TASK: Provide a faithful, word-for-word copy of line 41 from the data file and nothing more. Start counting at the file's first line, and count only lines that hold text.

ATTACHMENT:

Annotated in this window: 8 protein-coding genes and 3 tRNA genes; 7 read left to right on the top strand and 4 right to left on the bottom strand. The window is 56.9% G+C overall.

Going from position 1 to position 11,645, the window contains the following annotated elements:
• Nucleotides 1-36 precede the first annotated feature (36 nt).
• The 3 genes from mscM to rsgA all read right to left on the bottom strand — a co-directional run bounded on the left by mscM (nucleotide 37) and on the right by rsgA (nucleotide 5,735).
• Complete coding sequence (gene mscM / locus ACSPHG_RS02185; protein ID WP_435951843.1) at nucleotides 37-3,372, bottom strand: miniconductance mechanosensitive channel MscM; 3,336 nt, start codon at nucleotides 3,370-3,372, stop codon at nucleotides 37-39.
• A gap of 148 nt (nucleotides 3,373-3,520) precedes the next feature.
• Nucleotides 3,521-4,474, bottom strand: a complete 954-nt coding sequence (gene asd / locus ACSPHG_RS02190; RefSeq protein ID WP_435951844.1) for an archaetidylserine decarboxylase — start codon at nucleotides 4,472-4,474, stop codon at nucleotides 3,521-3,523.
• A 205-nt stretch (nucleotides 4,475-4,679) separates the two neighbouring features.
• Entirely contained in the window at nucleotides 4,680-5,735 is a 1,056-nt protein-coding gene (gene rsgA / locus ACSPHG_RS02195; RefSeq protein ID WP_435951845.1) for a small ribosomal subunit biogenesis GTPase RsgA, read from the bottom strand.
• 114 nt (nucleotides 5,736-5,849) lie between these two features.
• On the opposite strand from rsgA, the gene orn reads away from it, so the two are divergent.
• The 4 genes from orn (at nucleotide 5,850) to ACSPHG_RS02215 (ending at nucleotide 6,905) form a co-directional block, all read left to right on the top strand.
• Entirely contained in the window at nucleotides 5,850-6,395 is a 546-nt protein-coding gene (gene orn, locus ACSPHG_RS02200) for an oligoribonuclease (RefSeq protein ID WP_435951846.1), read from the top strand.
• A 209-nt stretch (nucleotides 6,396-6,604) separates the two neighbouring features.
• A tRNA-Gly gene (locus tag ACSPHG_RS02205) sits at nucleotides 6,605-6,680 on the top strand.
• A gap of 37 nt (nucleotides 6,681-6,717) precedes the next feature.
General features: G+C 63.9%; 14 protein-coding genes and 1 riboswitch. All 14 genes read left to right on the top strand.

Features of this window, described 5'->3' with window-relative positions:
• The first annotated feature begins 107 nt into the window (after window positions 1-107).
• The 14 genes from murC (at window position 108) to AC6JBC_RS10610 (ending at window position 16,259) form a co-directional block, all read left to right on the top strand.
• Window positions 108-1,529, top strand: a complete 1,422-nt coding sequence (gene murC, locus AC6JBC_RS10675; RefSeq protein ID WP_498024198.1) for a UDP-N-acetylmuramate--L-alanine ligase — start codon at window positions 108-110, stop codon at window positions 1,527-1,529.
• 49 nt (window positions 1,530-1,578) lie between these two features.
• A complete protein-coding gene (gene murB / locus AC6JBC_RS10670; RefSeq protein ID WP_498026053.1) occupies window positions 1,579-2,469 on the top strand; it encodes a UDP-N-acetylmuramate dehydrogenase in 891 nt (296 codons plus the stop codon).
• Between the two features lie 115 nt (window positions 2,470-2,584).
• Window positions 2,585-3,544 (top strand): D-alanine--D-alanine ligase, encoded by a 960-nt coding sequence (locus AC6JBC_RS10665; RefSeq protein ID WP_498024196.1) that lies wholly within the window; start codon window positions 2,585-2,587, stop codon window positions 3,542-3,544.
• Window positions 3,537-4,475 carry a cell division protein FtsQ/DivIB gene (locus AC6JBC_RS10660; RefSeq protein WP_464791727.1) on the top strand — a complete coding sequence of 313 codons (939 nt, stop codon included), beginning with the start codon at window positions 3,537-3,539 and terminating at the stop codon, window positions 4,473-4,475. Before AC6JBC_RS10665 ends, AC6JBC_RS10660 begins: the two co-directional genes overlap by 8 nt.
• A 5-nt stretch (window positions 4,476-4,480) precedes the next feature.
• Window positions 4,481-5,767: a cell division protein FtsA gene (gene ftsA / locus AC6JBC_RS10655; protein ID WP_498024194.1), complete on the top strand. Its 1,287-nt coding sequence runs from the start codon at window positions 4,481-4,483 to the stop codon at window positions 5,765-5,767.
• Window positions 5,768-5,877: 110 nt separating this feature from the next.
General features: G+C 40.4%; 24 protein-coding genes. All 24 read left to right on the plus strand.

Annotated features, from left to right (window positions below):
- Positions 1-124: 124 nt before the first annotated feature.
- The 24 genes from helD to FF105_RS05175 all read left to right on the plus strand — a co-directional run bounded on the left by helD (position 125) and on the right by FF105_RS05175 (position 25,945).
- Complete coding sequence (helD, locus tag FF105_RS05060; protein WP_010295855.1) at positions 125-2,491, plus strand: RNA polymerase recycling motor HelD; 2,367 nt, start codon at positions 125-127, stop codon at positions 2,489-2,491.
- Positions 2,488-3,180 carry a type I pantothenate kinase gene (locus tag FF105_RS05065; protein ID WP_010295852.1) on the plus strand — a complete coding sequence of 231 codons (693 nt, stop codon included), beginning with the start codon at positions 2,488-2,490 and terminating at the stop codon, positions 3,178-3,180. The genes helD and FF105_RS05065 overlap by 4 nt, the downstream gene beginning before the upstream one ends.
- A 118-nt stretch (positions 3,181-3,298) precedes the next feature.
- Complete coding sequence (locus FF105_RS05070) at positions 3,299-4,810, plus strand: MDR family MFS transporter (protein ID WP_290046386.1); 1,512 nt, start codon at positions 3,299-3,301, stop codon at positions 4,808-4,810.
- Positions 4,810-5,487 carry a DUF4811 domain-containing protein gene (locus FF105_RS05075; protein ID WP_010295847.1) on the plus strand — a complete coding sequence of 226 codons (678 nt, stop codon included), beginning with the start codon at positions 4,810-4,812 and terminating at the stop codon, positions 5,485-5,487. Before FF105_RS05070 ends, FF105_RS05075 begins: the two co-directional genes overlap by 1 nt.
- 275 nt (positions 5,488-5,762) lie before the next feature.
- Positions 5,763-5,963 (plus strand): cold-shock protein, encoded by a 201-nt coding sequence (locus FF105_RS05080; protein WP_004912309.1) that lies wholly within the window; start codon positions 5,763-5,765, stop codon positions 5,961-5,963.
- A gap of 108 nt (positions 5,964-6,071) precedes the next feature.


- A gap of 108 nt (positions 5,964-6,071) precedes the next feature.